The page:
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I've found finding and dealing with copyright violations challenging. Part of the reason is that my images on Alamy often get used without proper credits to me or Alamy, post late, and the end customer is never named in an Alamy sale. 

 

I had a recent episode where I found a couple of images of mine used to illustrate an article for a big British news outlet. I found them with a reverse image search. As is often the case, there was no credit to me, any of my pseudonyms or Alamy. This particular article was dated about three years ago and I had to cross reference the images and find them on Alamy, then check to see if they had ever been licensed. Those images in question hadn't ever been licensed. This type of searching takes me a long time to find copyright violations and make sure that they weren't legit.

 

I contacted member services at Alamy and I now see the images in question in the "sold" list this month. Each license was for about US$7. So the couple hours I invested in chasing this violation will net me about US$2-3/hr after Alamy's split.

 

What I'd really like to see is that there be a disincentive to "forgetting" to pay Alamy. And I think to help in catching copyright violations, there ought to also be a further cost to not crediting either Alamy or the photographer. 

 

Think about it..... you know when you go on the subway in areas with an "honour system". Every so often the transit police come by and make sure that you bought a ticket. If the punishment for being caught was exactly the cost of the ticket you were required to buy- why would anybody buy a ticket?! Similarly, if the punishment for a major UK news outlet was if ever caught to simply pay the minimal amount they would have had to anyway- they are going to "forget" regularly.

 

Just an idea...

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Early this year I asked Alamy about the problem with no credit info to the author/ agency, where the image is taken from and here's what I got back:

 

"We ask all customers to credit us and the photographer as it’s in just as much our interest as yours. We apologize for the error and we’ve notified our Sales team regarding this so that such errors can be avoided in the future."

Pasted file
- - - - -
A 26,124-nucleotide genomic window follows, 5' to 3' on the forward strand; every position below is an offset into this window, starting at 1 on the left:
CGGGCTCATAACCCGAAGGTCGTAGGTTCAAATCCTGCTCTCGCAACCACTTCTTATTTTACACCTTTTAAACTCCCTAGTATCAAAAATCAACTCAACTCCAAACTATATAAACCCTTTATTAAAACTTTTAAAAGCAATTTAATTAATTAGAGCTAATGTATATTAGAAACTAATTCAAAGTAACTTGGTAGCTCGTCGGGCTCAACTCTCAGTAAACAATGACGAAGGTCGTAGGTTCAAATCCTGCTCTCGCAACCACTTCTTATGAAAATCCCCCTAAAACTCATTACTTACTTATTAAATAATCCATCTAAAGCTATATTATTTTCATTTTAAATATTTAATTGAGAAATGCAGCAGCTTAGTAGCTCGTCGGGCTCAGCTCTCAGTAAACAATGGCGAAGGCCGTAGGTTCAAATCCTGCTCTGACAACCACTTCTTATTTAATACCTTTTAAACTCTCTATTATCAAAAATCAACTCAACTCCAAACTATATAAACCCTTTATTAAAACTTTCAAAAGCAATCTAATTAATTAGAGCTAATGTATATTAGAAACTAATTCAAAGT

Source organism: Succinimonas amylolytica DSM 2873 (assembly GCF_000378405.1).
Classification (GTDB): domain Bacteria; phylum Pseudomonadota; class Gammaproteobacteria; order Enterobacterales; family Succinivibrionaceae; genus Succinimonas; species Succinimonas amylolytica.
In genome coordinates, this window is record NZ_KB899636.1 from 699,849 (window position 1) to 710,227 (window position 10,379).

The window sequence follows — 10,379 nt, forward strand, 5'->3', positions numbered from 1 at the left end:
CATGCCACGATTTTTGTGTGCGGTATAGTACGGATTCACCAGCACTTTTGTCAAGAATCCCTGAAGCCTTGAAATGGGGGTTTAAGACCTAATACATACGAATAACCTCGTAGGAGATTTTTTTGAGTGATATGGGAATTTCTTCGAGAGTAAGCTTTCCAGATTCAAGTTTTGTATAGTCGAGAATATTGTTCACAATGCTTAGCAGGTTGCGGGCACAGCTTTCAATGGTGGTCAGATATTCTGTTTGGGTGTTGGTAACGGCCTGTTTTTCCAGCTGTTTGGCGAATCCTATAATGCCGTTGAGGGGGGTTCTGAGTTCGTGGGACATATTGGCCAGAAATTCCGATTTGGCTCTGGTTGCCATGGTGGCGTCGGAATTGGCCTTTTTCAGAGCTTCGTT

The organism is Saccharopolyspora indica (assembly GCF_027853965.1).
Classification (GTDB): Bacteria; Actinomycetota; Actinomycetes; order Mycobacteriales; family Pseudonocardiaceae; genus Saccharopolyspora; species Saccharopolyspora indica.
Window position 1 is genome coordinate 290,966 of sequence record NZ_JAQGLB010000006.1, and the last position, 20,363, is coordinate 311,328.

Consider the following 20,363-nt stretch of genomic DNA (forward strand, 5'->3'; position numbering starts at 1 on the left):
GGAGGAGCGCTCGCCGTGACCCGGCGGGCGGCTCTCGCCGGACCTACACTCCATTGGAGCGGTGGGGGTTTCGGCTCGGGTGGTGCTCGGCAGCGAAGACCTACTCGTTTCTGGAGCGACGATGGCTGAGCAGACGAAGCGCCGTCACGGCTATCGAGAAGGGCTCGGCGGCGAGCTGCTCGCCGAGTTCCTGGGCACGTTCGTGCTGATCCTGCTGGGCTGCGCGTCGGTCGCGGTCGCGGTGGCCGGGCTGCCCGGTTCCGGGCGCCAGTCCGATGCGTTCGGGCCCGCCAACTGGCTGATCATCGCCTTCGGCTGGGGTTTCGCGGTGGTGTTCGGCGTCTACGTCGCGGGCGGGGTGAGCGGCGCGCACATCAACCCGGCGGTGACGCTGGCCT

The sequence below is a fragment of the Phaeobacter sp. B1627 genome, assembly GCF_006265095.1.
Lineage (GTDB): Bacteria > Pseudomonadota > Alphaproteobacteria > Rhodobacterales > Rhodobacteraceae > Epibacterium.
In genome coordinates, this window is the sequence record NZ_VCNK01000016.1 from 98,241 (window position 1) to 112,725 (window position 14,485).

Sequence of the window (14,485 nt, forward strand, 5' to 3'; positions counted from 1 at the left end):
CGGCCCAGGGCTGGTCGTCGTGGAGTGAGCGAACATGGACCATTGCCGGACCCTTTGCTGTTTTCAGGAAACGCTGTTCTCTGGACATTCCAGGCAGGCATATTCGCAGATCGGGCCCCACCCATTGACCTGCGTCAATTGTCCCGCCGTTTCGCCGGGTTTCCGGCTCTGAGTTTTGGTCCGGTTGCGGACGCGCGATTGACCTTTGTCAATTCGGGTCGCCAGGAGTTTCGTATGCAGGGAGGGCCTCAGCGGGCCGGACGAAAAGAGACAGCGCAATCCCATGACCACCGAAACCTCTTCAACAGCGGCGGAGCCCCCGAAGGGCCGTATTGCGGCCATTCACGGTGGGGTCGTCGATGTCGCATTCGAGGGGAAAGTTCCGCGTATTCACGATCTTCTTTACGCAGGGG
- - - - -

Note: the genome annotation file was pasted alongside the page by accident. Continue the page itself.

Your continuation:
I want to believe this will work better in future, so we don't have to waste our time and good name when searching for infringements and maybe asking clients when/ if they had paid... That would be in a bad taste.

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For some reason photo credits have fallen out of fashion.  I see this type of thing with many of my images being used in an editorial fashion.  Back when I worked as a photo editor, it was a great concern to make sure the photographer got credit.  We respected the hard work of the photographer and wanted  him to get recognition, but you also bring up a good point when policing your images.  If it doesn't have a credit, then we can only assume it was stolen.

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For some reason photo credits have fallen out of fashion.  I see this type of thing with many of my images being used in an editorial fashion.  Back when I worked as a photo editor, it was a great concern to make sure the photographer got credit.  We respected the hard work of the photographer and wanted  him to get recognition, but you also bring up a good point when policing your images.  If it doesn't have a credit, then we can only assume it was stolen.

A friend of mine who used to do sports photography in Germany told me that he went to court against an infringer. He said that since the magazine didn't credit him (in addition to not paying him) and the court (I think he said) doubled the judgement against the infringer for that reason. That was in the print days.

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